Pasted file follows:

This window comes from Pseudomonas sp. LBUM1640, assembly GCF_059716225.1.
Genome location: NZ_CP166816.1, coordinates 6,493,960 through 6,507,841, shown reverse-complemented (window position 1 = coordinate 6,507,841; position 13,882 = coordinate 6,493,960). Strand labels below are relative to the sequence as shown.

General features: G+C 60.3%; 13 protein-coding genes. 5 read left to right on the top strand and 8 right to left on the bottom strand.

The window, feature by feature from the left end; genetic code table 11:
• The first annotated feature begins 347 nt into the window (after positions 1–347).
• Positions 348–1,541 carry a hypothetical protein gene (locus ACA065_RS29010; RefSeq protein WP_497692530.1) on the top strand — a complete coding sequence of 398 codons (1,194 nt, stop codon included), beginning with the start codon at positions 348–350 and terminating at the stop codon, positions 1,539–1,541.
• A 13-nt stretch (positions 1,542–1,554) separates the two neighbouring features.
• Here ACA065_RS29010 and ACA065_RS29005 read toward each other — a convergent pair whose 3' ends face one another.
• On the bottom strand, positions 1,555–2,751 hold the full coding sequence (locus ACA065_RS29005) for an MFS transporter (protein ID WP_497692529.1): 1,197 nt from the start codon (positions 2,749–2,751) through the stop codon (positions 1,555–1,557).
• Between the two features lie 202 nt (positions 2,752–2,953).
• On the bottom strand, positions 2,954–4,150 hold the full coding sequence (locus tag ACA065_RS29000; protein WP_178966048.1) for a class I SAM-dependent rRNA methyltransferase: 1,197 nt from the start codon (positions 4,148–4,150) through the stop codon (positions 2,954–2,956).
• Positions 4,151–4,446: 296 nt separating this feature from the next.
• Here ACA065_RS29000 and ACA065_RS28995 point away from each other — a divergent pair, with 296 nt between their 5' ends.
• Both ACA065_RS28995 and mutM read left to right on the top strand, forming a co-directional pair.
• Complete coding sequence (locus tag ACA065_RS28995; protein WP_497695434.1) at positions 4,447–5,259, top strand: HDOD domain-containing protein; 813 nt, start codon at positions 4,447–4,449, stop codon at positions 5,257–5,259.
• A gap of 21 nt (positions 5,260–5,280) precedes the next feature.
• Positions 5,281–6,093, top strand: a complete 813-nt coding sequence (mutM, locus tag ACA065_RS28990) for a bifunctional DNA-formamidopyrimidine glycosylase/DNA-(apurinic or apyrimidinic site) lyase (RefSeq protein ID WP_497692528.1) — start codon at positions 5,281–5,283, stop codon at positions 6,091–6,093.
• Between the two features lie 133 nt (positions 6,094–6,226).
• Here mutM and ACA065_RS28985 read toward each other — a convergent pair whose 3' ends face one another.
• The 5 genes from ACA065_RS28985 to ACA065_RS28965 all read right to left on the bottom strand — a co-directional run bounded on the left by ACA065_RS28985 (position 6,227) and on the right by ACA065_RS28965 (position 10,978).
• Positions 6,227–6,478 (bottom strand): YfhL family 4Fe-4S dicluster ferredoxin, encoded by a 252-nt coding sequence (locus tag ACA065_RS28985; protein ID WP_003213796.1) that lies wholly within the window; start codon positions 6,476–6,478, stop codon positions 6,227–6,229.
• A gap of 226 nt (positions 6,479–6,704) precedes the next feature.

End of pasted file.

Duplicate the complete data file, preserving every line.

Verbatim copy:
This window comes from Pseudomonas sp. LBUM1640, assembly GCF_059716225.1.
Genome location: NZ_CP166816.1, coordinates 6,493,960 through 6,507,841, shown reverse-complemented (window position 1 = coordinate 6,507,841; position 13,882 = coordinate 6,493,960). Strand labels below are relative to the sequence as shown.

General features: G+C 60.3%; 13 protein-coding genes. 5 read left to right on the top strand and 8 right to left on the bottom strand.

The window, feature by feature from the left end; genetic code table 11:
• The first annotated feature begins 347 nt into the window (after positions 1–347).
• Positions 348–1,541 carry a hypothetical protein gene (locus ACA065_RS29010; RefSeq protein WP_497692530.1) on the top strand — a complete coding sequence of 398 codons (1,194 nt, stop codon included), beginning with the start codon at positions 348–350 and terminating at the stop codon, positions 1,539–1,541.
• A 13-nt stretch (positions 1,542–1,554) separates the two neighbouring features.
• Here ACA065_RS29010 and ACA065_RS29005 read toward each other — a convergent pair whose 3' ends face one another.
• On the bottom strand, positions 1,555–2,751 hold the full coding sequence (locus ACA065_RS29005) for an MFS transporter (protein ID WP_497692529.1): 1,197 nt from the start codon (positions 2,749–2,751) through the stop codon (positions 1,555–1,557).
• Between the two features lie 202 nt (positions 2,752–2,953).
• On the bottom strand, positions 2,954–4,150 hold the full coding sequence (locus tag ACA065_RS29000; protein WP_178966048.1) for a class I SAM-dependent rRNA methyltransferase: 1,197 nt from the start codon (positions 4,148–4,150) through the stop codon (positions 2,954–2,956).
• Positions 4,151–4,446: 296 nt separating this feature from the next.
• Here ACA065_RS29000 and ACA065_RS28995 point away from each other — a divergent pair, with 296 nt between their 5' ends.
• Both ACA065_RS28995 and mutM read left to right on the top strand, forming a co-directional pair.
• Complete coding sequence (locus tag ACA065_RS28995; protein WP_497695434.1) at positions 4,447–5,259, top strand: HDOD domain-containing protein; 813 nt, start codon at positions 4,447–4,449, stop codon at positions 5,257–5,259.
• A gap of 21 nt (positions 5,260–5,280) precedes the next feature.
• Positions 5,281–6,093, top strand: a complete 813-nt coding sequence (mutM, locus tag ACA065_RS28990) for a bifunctional DNA-formamidopyrimidine glycosylase/DNA-(apurinic or apyrimidinic site) lyase (RefSeq protein ID WP_497692528.1) — start codon at positions 5,281–5,283, stop codon at positions 6,091–6,093.
• Between the two features lie 133 nt (positions 6,094–6,226).
• Here mutM and ACA065_RS28985 read toward each other — a convergent pair whose 3' ends face one another.
• The 5 genes from ACA065_RS28985 to ACA065_RS28965 all read right to left on the bottom strand — a co-directional run bounded on the left by ACA065_RS28985 (position 6,227) and on the right by ACA065_RS28965 (position 10,978).
• Positions 6,227–6,478 (bottom strand): YfhL family 4Fe-4S dicluster ferredoxin, encoded by a 252-nt coding sequence (locus tag ACA065_RS28985; protein ID WP_003213796.1) that lies wholly within the window; start codon positions 6,476–6,478, stop codon positions 6,227–6,229.
• A gap of 226 nt (positions 6,479–6,704) precedes the next feature.